Have You Considered Becoming an Accounting Professor?

We already did a series on credentials for accountants if you’re looking for add letters to the end of your name but if you’re not looking to take that route or looking to get out of it after you’ve gotten some experience under your belt, you may want to look into a PhD in accounting. We’re serious.

The Accounting Doctoral Scholars program, a joint project by 70+ accounting firms, several state societies of CPAs and the AICPA, wants to help you. $15 million has gone into their efforts to fill a much-needed gap in accounting education and if you don’t quite fit in to the cube, you may be one of the chosen ones.


That means they have money to help you through school so get in touch with them if this sounds like you:

If you are someone who loves learning, generating new ideas, and setting your own agenda you may want to seriously consider pursuing a doctoral degree in accounting. While all academicians can make their mark in a field, those with a Ph.D. in accounting have the opportunity to influence both accounting education and public accounting practice.

The ADS Program will provide funding for selected individuals, with recent meaningful experience in public accounting in auditing and tax, to help them make a permanent transition to teaching and research at the university level. The funding will support application to doctoral programs in accounting and also provide a stipend of $30,000 per year for up to four years of enrollment to individuals committed to teaching and research in auditing and tax—the areas of greatest need—upon completion of their doctorates. The Program will support its third class of Accounting Doctoral Scholars for Fall 2011.

No one can tell you how far to take your education. We know CPAs with PhDs who love teaching and we know teachers who have their CPA and don’t realize they practice education. It is difficult enough to decide between a Masters in Accounting and an MBA (or so we hear), how many of you are really thinking of a PhD?

If just one of you are, hopefully this helps. We’d be curious to hear what career paths you plan to take if you are and always defer you to friend of Going Concern Professor David Albrecht if you want to talk to someone who does it for a living.

This does mean you’ll actually have to teach.

Last year, AccountingWEB identified 5 reasons why we’re so desperate for PhDs in Accounting including the lifestyle change required to pursue one and the economic cost of funding it.

The New York Society of CPAs’ CPA Journal gets into what is required and what to expect if you take this route here and you can check out earlier posts that GC did on the pros and cons of the career move into academia. Good luck!

We already did a series on credentials for accountants if you’re looking for add letters to the end of your name but if you’re not looking to take that route or looking to get out of it after you’ve gotten some experience under your belt, you may want to look into a PhD in accounting. We’re serious.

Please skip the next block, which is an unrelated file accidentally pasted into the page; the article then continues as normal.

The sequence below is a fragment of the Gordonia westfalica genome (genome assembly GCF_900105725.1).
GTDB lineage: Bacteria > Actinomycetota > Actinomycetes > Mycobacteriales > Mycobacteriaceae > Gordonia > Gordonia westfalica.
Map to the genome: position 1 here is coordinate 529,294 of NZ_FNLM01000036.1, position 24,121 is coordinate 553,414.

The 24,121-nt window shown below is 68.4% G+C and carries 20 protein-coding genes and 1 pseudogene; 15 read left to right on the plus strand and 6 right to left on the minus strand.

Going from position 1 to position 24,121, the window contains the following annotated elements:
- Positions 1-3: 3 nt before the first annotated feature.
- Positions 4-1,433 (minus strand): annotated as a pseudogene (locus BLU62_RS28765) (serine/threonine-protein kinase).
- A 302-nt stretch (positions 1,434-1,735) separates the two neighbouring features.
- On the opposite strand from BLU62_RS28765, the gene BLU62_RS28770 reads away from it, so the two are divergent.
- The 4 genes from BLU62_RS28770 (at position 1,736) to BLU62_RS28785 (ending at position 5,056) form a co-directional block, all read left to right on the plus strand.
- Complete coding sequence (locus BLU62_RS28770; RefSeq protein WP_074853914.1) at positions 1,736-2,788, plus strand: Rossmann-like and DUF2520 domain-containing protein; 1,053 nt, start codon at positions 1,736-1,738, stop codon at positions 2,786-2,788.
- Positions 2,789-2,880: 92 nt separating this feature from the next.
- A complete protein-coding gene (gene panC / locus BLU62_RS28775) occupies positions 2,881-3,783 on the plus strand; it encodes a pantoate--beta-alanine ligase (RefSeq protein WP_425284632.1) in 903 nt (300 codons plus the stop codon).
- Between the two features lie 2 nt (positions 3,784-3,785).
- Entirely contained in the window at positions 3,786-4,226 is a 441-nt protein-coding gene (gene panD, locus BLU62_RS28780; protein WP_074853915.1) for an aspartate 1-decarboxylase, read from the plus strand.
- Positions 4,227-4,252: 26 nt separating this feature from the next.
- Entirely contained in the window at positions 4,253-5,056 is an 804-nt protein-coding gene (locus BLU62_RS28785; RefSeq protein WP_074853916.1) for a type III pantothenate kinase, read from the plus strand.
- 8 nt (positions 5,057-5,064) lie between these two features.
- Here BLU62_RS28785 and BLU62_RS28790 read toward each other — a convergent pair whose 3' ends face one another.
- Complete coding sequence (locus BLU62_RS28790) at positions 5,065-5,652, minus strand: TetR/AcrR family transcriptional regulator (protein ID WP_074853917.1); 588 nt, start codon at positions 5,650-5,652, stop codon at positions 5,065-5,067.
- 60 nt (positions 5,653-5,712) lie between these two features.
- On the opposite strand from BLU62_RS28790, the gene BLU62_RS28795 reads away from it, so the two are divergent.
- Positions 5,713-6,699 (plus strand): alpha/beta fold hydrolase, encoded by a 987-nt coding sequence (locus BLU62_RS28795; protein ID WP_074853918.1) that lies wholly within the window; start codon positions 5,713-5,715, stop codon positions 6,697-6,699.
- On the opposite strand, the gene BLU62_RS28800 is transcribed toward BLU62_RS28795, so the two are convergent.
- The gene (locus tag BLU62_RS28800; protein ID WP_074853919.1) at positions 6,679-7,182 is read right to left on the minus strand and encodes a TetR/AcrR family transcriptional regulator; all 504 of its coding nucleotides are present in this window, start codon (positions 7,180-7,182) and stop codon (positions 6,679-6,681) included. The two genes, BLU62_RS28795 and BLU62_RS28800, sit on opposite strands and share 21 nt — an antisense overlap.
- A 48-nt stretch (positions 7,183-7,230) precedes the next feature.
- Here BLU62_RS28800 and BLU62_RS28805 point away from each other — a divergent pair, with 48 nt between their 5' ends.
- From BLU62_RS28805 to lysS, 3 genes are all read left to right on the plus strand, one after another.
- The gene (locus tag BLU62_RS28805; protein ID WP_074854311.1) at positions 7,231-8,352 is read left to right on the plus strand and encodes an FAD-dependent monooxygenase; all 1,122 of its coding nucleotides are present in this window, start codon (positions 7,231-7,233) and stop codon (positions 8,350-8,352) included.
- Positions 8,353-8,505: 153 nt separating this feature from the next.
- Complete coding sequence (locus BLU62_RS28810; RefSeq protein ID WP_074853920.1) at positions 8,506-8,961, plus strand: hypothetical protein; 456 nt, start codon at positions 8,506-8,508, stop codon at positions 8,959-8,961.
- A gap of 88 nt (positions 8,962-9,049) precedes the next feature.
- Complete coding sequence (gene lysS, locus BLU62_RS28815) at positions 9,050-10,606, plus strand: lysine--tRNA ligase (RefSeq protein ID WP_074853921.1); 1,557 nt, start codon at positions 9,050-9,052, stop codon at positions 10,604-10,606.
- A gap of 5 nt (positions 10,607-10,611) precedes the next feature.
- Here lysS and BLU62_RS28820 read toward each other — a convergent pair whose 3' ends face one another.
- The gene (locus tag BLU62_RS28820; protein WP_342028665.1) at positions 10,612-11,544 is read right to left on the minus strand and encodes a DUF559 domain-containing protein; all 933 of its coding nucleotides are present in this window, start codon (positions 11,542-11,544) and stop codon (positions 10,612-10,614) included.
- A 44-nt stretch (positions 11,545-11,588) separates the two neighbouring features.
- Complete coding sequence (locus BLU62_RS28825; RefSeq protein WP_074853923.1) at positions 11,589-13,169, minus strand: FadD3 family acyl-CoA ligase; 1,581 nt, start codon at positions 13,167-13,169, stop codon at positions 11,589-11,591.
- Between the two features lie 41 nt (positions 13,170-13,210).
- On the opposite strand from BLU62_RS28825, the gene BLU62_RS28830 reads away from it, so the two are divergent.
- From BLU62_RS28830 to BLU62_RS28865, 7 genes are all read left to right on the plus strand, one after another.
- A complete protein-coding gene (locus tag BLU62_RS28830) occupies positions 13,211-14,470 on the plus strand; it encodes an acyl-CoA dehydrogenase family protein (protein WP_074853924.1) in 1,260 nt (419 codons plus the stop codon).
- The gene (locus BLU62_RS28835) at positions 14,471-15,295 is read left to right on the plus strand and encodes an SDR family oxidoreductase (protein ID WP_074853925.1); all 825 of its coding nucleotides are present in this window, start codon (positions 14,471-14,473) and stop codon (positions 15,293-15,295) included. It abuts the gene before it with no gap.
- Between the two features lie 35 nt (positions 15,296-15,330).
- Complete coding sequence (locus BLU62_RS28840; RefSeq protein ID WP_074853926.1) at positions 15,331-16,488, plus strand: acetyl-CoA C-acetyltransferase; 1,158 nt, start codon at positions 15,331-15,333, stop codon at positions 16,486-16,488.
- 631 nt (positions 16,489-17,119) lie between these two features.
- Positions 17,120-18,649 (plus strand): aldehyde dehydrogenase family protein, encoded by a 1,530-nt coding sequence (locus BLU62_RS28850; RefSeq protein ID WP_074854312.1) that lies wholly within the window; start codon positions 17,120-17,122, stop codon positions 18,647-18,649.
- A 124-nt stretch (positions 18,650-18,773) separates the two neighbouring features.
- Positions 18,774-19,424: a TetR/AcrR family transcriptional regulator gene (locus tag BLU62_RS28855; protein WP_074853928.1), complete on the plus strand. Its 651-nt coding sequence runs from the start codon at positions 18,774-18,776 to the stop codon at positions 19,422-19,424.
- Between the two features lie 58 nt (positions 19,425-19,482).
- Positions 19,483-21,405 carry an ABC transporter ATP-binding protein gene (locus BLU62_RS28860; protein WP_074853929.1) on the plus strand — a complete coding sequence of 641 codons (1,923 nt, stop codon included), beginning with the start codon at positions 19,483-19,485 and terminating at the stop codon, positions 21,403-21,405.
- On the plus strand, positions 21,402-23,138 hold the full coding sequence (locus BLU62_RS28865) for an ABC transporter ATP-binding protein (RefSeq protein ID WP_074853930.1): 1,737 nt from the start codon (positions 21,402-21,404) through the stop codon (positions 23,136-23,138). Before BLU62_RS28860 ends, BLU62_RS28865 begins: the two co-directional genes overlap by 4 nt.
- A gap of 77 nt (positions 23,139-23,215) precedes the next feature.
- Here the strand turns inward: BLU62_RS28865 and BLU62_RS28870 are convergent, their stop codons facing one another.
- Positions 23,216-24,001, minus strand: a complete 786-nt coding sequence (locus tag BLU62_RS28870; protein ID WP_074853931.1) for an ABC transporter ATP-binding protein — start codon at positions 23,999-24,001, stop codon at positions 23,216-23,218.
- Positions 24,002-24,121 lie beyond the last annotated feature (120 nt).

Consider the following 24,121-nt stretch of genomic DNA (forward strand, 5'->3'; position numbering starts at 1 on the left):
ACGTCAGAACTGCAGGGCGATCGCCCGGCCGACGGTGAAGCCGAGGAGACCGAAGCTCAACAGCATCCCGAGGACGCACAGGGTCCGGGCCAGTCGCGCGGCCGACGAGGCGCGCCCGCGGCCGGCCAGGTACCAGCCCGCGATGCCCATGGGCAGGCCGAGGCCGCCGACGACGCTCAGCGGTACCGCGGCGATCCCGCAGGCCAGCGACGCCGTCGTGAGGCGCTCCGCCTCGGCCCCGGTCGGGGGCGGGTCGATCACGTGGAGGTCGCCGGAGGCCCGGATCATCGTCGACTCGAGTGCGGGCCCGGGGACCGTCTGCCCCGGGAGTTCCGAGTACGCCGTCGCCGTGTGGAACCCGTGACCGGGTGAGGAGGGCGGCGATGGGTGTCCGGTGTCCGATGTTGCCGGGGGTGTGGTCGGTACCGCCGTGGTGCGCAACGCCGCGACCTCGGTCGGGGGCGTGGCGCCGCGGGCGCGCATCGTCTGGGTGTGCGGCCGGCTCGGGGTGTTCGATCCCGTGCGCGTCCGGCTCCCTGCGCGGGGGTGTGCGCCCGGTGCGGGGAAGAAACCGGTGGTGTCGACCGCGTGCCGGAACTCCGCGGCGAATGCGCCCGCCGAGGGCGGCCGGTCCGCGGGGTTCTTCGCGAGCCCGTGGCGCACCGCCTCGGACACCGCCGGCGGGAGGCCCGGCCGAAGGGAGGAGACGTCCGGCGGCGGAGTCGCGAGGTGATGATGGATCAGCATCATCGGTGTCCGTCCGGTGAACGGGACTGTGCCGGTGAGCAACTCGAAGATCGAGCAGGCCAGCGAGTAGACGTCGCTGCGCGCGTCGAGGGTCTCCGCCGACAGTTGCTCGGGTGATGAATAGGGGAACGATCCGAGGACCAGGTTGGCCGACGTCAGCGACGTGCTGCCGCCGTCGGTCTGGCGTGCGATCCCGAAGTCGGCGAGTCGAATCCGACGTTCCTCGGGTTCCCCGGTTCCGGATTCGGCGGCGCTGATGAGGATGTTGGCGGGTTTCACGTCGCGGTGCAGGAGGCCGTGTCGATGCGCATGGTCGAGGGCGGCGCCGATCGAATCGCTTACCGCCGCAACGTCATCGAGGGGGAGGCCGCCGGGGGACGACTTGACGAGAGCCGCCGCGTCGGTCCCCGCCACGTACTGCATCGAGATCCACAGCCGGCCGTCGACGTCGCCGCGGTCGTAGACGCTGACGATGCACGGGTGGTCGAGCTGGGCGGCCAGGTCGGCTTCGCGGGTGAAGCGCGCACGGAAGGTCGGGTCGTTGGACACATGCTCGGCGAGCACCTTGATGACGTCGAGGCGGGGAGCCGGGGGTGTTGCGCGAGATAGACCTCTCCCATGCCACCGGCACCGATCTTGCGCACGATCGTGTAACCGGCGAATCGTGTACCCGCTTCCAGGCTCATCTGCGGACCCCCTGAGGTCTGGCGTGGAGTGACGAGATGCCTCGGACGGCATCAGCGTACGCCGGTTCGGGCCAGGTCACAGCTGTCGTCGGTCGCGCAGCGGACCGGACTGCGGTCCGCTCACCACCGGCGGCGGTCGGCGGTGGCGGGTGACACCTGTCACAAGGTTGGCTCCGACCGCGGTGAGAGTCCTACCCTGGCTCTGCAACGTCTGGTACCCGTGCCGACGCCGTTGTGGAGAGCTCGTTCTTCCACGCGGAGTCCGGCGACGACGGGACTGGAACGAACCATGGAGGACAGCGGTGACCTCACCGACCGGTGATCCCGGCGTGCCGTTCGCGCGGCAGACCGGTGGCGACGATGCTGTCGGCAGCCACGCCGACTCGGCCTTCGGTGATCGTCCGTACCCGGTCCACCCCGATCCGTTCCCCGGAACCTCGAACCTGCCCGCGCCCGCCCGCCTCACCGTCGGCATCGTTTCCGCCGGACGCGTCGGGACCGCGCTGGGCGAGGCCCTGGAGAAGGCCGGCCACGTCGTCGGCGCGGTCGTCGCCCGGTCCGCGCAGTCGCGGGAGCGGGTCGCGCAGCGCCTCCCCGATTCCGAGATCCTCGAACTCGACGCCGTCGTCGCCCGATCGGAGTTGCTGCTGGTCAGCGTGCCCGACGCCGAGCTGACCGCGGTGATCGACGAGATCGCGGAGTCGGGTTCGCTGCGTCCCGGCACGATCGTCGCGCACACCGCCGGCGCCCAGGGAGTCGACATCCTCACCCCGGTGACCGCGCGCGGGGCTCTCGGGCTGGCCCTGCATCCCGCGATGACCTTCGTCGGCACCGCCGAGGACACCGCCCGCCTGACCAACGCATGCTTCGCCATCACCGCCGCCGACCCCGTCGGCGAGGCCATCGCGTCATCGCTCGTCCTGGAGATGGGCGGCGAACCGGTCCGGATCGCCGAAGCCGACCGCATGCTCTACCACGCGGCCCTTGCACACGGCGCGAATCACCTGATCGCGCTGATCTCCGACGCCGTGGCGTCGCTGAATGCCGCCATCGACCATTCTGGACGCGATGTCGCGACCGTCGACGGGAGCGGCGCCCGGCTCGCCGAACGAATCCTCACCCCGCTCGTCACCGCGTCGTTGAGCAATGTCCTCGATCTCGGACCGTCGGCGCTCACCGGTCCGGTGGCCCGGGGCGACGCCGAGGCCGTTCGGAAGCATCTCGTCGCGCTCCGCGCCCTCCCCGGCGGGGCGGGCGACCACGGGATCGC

The Accounting Doctoral Scholars program, a joint project by 70+ accounting firms, several state societies of CPAs and the AICPA, wants to help you. $15 million has gone into their efforts to fill a much-needed gap in accounting education and if you don’t quite fit in to the cube, you may be one of the chosen ones.


That means they have money to help you through school so get in touch with them if this sounds like you:

If you are someone who loves learning, generating new ideas, and setting your own agenda you may want to seriously consider pursuing a doctoral degree in accounting. While all academicians can make their mark in a field, those with a Ph.D. in accounting have the opportunity to influence both accounting education and public accounting practice.

The ADS Program will provide funding for selected individuals, with recent meaningful experience in public accounting in auditing and tax, to help them make a permanent transition to teaching and research at the university level. The funding will support application to doctoral programs in accounting and also provide a stipend of $30,000 per year for up to four years of enrollment to individuals committed to teaching and research in auditing and tax—the areas of greatest need—upon completion of their doctorates. The Program will support its third class of Accounting Doctoral Scholars for Fall 2011.

No one can tell you how far to take your education. We know CPAs with PhDs who love teaching and we know teachers who have their CPA and don’t realize they practice education. It is difficult enough to decide between a Masters in Accounting and an MBA (or so we hear), how many of you are really thinking of a PhD?

If just one of you are, hopefully this helps. We’d be curious to hear what career paths you plan to take if you are and always defer you to friend of Going Concern Professor David Albrecht if you want to talk to someone who does it for a living.

This does mean you’ll actually have to teach.

Last year, AccountingWEB identified 5 reasons why we’re so desperate for PhDs in Accounting including the lifestyle change required to pursue one and the economic cost of funding it.

The New York Society of CPAs’ CPA Journal gets into what is required and what to expect if you take this route here and you can check out earlier posts that GC did on the pros and cons of the career move into academia. Good luck!

Related articles